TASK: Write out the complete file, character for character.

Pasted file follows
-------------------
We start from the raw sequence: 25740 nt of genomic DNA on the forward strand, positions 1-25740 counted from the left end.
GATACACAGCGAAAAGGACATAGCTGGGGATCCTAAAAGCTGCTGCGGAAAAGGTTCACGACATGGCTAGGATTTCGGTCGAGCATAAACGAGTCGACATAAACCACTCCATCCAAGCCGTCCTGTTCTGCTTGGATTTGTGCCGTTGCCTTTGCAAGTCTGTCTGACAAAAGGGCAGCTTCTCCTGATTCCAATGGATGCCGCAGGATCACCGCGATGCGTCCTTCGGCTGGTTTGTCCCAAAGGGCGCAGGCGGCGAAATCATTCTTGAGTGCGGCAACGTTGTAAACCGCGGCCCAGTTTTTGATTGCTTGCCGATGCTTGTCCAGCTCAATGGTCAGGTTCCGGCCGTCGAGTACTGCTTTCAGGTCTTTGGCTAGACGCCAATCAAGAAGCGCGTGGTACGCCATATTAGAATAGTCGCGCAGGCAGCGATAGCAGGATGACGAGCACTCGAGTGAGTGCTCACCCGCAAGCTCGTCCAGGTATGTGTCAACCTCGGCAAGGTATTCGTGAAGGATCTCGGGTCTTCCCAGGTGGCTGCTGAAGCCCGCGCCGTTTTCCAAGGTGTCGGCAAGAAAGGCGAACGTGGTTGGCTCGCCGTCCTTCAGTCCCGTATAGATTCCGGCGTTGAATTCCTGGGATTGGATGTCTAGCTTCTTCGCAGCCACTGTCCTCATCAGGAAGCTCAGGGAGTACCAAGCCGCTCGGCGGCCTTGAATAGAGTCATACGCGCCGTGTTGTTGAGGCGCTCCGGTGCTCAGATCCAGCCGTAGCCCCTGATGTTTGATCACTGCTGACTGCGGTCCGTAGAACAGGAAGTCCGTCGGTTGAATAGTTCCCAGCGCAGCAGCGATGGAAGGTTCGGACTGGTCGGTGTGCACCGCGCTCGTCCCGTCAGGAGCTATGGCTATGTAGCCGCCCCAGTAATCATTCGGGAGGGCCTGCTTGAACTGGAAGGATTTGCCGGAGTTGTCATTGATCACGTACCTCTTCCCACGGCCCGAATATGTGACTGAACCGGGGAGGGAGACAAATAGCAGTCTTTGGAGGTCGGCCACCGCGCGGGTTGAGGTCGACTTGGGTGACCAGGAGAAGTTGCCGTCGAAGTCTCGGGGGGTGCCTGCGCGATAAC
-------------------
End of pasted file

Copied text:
We start from the raw sequence: 25740 nt of genomic DNA on the forward strand, positions 1-25740 counted from the left end.
GATACACAGCGAAAAGGACATAGCTGGGGATCCTAAAAGCTGCTGCGGAAAAGGTTCACGACATGGCTAGGATTTCGGTCGAGCATAAACGAGTCGACATAAACCACTCCATCCAAGCCGTCCTGTTCTGCTTGGATTTGTGCCGTTGCCTTTGCAAGTCTGTCTGACAAAAGGGCAGCTTCTCCTGATTCCAATGGATGCCGCAGGATCACCGCGATGCGTCCTTCGGCTGGTTTGTCCCAAAGGGCGCAGGCGGCGAAATCATTCTTGAGTGCGGCAACGTTGTAAACCGCGGCCCAGTTTTTGATTGCTTGCCGATGCTTGTCCAGCTCAATGGTCAGGTTCCGGCCGTCGAGTACTGCTTTCAGGTCTTTGGCTAGACGCCAATCAAGAAGCGCGTGGTACGCCATATTAGAATAGTCGCGCAGGCAGCGATAGCAGGATGACGAGCACTCGAGTGAGTGCTCACCCGCAAGCTCGTCCAGGTATGTGTCAACCTCGGCAAGGTATTCGTGAAGGATCTCGGGTCTTCCCAGGTGGCTGCTGAAGCCCGCGCCGTTTTCCAAGGTGTCGGCAAGAAAGGCGAACGTGGTTGGCTCGCCGTCCTTCAGTCCCGTATAGATTCCGGCGTTGAATTCCTGGGATTGGATGTCTAGCTTCTTCGCAGCCACTGTCCTCATCAGGAAGCTCAGGGAGTACCAAGCCGCTCGGCGGCCTTGAATAGAGTCATACGCGCCGTGTTGTTGAGGCGCTCCGGTGCTCAGATCCAGCCGTAGCCCCTGATGTTTGATCACTGCTGACTGCGGTCCGTAGAACAGGAAGTCCGTCGGTTGAATAGTTCCCAGCGCAGCAGCGATGGAAGGTTCGGACTGGTCGGTGTGCACCGCGCTCGTCCCGTCAGGAGCTATGGCTATGTAGCCGCCCCAGTAATCATTCGGGAGGGCCTGCTTGAACTGGAAGGATTTGCCGGAGTTGTCATTGATCACGTACCTCTTCCCACGGCCCGAATATGTGACTGAACCGGGGAGGGAGACAAATAGCAGTCTTTGGAGGTCGGCCACCGCGCGGGTTGAGGTCGACTTGGGTGACCAGGAGAAGTTGCCGTCGAAGTCTCGGGGGGTGCCTGCGCGATAAC